Such ministry to the poor sounds a bit too much like the Social Gospel to many theological conservatives. However, a lot of the critique has political overtones as well beyond any theological differences. For instance, I was thumbing through the academic help wanteds (no, I'm not going anywhere, but I was curious) and found this job posting for Cedarville for a "endowed Berry Family Chair in Free Enterprise"-
Responsibilities include promoting the principles of global free market economics in the context of biblical perspectives on economics and economic issues. The mission of the Chair shall be to engage in activities that facilitate the spread of and reinforce the foundation of free enterprise principles to students and other university constituents who will influence their culture, organizations, and professions through service anchored in biblical truth.
Endowed Chair will be expected to develop upper division economics course(s) within the Department of Business Administration, work with university faculty to revise a core curriculum course to include free enterprise principles, explore the feasibility of proposing an Economics major at Cedarville University with special emphasis on free enterprise and governmental policy analysis, and develop a proposal for a Center for Free Enterprise at Cedarville University of which the Chair would assume directorship.
As Director of the Center for Free Enterprise the Chair will: conduct and/or collaborate on research leading to publication and presentation, develop conferences and seminars, assist in finding additional funds needed to support the Center, recruit Center Fellows, explore the possibility of inviting visiting scholars to the Center, assist in developing expertise among faculty and students in free market responses to various business related issues, establish an advisory council that meets annually, and attract world class free enterprise academics and practitioners to the Center.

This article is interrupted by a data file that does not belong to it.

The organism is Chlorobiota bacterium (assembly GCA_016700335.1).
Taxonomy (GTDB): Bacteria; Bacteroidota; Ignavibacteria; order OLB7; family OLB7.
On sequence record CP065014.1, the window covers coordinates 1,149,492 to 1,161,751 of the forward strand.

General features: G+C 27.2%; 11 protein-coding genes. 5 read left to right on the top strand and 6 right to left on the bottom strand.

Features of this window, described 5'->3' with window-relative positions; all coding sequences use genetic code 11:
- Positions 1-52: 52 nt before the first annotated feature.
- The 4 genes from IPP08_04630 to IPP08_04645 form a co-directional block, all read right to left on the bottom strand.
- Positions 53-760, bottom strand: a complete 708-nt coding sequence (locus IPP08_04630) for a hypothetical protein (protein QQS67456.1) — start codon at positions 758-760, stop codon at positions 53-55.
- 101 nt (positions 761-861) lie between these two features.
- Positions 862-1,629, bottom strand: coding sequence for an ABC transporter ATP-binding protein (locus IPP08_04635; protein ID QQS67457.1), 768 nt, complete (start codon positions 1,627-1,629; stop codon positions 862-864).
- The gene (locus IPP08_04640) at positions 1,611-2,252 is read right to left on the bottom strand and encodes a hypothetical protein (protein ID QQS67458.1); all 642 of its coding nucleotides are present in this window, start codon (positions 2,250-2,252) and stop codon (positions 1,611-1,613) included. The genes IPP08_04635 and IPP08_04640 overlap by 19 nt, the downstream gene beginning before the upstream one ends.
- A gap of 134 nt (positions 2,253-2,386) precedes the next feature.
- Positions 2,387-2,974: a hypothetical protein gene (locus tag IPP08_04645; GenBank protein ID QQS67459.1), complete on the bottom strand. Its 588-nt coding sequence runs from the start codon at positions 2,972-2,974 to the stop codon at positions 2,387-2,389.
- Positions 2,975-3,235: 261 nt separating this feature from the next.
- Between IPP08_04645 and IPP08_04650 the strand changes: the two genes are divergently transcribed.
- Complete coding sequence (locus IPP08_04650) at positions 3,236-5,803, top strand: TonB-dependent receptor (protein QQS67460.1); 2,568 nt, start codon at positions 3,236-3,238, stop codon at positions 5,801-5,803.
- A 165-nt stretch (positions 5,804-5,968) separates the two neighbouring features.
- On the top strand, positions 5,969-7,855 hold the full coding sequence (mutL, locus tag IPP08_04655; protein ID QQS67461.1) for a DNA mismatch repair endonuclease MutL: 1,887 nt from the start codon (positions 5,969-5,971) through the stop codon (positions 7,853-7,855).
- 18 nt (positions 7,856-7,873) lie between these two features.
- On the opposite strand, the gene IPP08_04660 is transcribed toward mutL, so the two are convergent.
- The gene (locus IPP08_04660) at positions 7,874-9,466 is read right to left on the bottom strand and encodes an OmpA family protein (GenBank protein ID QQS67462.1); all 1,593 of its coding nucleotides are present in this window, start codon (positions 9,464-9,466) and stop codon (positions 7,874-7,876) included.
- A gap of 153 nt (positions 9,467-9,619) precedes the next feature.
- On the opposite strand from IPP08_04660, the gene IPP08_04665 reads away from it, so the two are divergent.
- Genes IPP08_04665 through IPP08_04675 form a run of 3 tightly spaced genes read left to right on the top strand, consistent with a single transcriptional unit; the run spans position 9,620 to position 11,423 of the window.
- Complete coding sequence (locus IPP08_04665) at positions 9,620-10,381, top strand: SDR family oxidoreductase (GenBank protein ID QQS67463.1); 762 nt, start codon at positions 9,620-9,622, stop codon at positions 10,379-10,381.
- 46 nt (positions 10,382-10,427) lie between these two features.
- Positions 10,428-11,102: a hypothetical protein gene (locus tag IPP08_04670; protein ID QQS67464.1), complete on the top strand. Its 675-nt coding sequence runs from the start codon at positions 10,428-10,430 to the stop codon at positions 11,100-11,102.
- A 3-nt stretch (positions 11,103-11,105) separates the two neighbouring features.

They're looking for a Ph.D. in Econ, so I'm not the guy I'm looking for; my Ph.D. is in Finance.
Cedarville seems to have fully bought into what is being called "full spectrum conservatism" in the presidential primaries, accepting economic as well as social conservatism in the package. For me, the hermeneutic of economic conservatism is a bit shakier than social conservatism; I accept the free-market take, but my acceptance flows more from common sense than from applying Scripture.
Such a economically conservative school might not appreciate an politically liberal speaker, even if the message of radically living out one's faith and doing the stuff Jesus would do if He were around in the flesh fits in nicely with the Gospel. Economic conservatives
hate it often squirm when you talk about Jesus' "Jewish liberal" side; Mike Huckabee has found that out the hard way the last few months.
Cedarville would be more comfortable with Josh Claybourn's Christian libertarian take than Shane Claybourne progressive take. However, when it comes to living out your faith, both Cedarville and I could use some of Shane's radicalism, even if I'd vote for Josh for Congress (he's about a decade away from being eligible for president) over Shane.
We need both orthodoxy and orthopraxy, avoiding both sins of omission and commission. We need the compassion of a bleeding-heart liberal for the poor; having the political worldview of one is another matter.